Optical Drive Suit Against Video Game Cartridge

Law

One of the most interesting patent issues that have recently come up is the “Optical Drive lawsuit”. In a nutshell, the complaint states that the makers of the Apple product set forth an overly complicated and confusing user interface process that was not appropriate for the operation of such a device. Specifically, the Complaint says that the user interface process should have been simple and intuitive and that it did not. Further, the Complaint claims that the supposed “Wow Factor” that was part of the original launch of the iPhone was actually a sham as it made use of “graphics programming language, namely, Objective C, and that the only reason that the iPhone sold as rapidly as it did was because of the ‘Wow Factor’ “. To me, this seems like a pretty big stretch to me. However, is there any merit behind the complaint?

It certainly seems that way to me. The fact is, the iPhone was a revolutionary product. It was a ground-breaking product in the industry. It truly offered consumers and business owners an experience that no one had ever experienced before. Now, all of that being said, it should be noted that the iPhone was never as easy to use as the “Wow Factor” marketing campaign would have you believe. In other words, the graphical part of the application program definitely played a huge role in the product’s success, but it simply did not do everything that the flashy advertisements would have you believe.

In regard to the “Wow Factor” advertising campaign, the complaint correctly points out that the first introducing application, which launched the product, contained many of the elements that are typically found in today’s highly promoted marketing materials. However, the complaint contends that those elements were in fact misleading. Specifically, the Complaint says that the first switching unit 201 switches, which are part of the design of the product, included a series of graphical representations, including, but not limited to: text, icons, labels, and buttons, which were not appropriate for an educational device.

The text was in fact part of the application switches and was used as though it were part of the electronic display, when it was in fact part of the background image that was being displayed. Further, the label would have actually been a part of the background image, and the icon was in fact a representation of the label. The graphical representations in the switch and label configurations, as noted above, were used as a means of “teaching” the user, in that the student could learn about using the switch, and the label would be a tool for instructing the user on how to use the switch.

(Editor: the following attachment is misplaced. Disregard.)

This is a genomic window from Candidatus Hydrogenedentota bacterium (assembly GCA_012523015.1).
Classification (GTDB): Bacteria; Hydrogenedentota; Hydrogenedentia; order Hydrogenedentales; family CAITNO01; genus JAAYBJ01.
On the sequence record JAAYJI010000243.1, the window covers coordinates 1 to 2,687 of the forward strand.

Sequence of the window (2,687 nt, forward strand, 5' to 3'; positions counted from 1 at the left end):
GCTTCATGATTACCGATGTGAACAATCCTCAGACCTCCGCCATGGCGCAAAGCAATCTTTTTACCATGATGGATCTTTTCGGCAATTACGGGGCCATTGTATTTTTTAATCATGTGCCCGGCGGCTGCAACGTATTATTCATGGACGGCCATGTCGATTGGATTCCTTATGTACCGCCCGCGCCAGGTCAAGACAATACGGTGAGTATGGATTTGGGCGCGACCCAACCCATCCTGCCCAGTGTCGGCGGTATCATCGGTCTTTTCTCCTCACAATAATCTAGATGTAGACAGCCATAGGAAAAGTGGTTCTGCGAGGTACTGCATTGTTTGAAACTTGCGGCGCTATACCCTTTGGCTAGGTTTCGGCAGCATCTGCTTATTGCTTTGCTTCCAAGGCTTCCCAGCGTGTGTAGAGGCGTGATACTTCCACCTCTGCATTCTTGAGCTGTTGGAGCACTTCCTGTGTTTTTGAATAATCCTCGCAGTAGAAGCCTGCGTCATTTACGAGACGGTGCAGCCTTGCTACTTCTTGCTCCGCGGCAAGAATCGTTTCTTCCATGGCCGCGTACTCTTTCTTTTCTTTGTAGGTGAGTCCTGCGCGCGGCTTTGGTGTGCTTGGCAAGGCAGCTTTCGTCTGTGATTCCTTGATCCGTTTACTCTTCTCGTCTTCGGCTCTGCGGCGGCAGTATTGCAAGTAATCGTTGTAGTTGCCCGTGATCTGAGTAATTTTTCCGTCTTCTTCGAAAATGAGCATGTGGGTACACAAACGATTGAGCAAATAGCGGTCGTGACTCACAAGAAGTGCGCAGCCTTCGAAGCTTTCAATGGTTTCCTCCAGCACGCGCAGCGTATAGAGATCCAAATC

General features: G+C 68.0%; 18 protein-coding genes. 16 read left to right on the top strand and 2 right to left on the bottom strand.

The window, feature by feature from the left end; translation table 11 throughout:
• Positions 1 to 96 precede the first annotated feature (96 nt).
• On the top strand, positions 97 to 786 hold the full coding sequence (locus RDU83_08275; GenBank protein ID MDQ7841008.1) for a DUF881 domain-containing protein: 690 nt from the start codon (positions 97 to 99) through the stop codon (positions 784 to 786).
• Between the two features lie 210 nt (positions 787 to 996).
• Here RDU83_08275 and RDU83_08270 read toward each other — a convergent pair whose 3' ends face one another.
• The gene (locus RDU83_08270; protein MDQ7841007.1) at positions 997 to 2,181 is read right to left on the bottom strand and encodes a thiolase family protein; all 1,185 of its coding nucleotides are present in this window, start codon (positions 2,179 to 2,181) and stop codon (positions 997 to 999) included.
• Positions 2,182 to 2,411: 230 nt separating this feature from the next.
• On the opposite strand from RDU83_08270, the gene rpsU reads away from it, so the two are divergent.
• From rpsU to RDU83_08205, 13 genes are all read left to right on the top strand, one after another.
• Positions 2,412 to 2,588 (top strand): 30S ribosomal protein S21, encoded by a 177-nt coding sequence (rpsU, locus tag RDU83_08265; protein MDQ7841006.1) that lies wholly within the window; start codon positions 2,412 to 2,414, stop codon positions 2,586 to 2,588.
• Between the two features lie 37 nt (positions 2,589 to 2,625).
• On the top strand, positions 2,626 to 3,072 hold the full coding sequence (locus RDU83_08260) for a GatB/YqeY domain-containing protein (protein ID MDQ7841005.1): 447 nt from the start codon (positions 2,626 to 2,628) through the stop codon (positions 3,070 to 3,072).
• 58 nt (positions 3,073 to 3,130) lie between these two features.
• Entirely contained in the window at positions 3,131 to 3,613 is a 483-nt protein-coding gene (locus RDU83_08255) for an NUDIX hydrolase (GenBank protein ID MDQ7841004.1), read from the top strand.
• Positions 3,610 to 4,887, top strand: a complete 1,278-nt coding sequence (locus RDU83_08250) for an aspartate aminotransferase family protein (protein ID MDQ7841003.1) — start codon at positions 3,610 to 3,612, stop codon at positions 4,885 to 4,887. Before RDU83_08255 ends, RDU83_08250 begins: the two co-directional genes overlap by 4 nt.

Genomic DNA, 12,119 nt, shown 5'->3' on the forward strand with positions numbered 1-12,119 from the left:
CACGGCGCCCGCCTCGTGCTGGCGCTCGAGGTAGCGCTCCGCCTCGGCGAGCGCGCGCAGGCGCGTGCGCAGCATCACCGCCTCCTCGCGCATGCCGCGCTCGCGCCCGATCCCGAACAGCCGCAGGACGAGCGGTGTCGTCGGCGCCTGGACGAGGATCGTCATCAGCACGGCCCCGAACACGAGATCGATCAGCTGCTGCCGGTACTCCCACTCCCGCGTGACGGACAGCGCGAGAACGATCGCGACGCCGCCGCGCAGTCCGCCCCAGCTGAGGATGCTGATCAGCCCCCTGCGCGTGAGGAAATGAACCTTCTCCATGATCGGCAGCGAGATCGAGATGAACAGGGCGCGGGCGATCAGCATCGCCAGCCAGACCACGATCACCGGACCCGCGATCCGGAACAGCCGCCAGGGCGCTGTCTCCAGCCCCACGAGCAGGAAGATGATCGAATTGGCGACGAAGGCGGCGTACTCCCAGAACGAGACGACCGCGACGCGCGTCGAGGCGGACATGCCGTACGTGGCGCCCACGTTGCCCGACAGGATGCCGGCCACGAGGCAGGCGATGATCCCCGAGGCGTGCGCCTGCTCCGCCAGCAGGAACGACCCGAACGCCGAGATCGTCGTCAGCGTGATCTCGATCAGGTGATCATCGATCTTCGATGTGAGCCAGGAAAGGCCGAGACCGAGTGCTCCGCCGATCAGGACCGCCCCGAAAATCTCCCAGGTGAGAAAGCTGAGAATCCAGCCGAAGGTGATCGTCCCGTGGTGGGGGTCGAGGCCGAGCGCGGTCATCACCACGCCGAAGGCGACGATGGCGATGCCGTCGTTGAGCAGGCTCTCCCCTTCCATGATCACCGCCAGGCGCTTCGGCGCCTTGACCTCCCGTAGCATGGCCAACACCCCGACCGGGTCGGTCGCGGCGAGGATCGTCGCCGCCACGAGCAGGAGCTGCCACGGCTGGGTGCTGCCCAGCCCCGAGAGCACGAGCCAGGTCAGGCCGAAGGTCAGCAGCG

The foregoing is further illustrated by way of an example. Assuming that an individual purchases a DVD containing a video game entitled “The Legend of Zelda,” which is generally a computer game that is played on a Nintendo GameCube (“EG”), by installing the “Linkage” component with the Nintendo Wii (“N”), the individual is provided with instructions on how to transfer data from the Wii to the DVD player. In this example, once the links have been established between the Wii and the DVD player, the “figures” that are generally present in the “linkage” component of the example embodiment are the optical drives. In this case, once the Wii is connected to a television set (“TV”), the individual can view the video game stored on the DVD that is being played on the TV. It should be noted that although the example is illustrative, it is not meant to serve as an example of how the present application will operate.

In the instant example, once the user interfaces with the optical drive, whether by creating a CD-ROM or by inserting a USB drive (“PD”) containing the data, the “figures” in the switch layout need not be computer graphics, as is generally the case. Instead, the drivers can be written in a language, such as Nanocode, that has been specifically designed to execute on the Apple Macintosh computer system. In this regard, the use of such a programming language would be highly beneficial to the inventors, as it allows them to avoid the costly coding required for a software program. Moreover, the invention is made far more effective when the language utilized is a higher-order programming language. Finally, once the user interfaces with the optical disc and the application program interface switches, the computer graphics that are typically found in the “back window” of the graphics tablet on the screen need not be computer graphics, as is typically the case.

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